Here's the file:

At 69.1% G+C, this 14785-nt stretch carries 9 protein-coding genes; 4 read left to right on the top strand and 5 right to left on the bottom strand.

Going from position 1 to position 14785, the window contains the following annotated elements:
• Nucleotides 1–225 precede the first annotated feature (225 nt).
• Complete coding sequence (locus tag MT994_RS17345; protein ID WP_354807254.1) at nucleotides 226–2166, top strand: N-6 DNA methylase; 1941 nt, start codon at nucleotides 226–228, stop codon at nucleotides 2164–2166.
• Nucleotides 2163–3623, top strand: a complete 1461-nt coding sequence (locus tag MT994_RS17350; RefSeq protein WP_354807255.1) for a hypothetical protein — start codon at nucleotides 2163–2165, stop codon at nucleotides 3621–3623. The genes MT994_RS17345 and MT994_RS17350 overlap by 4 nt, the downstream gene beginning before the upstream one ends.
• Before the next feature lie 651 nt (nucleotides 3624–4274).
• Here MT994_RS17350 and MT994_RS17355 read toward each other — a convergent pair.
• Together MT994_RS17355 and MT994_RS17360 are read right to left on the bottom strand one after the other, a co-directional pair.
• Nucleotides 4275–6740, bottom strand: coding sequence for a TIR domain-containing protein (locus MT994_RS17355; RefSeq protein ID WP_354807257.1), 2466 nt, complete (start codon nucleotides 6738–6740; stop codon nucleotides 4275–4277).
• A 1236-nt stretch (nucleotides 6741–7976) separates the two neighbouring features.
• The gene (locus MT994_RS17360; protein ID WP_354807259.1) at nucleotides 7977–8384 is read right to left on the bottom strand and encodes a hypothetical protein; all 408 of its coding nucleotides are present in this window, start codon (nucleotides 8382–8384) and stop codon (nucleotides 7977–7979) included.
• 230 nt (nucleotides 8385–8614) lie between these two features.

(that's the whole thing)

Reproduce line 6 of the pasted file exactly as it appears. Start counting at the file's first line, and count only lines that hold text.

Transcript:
• Before the next feature lie 651 nt (nucleotides 3624–4274).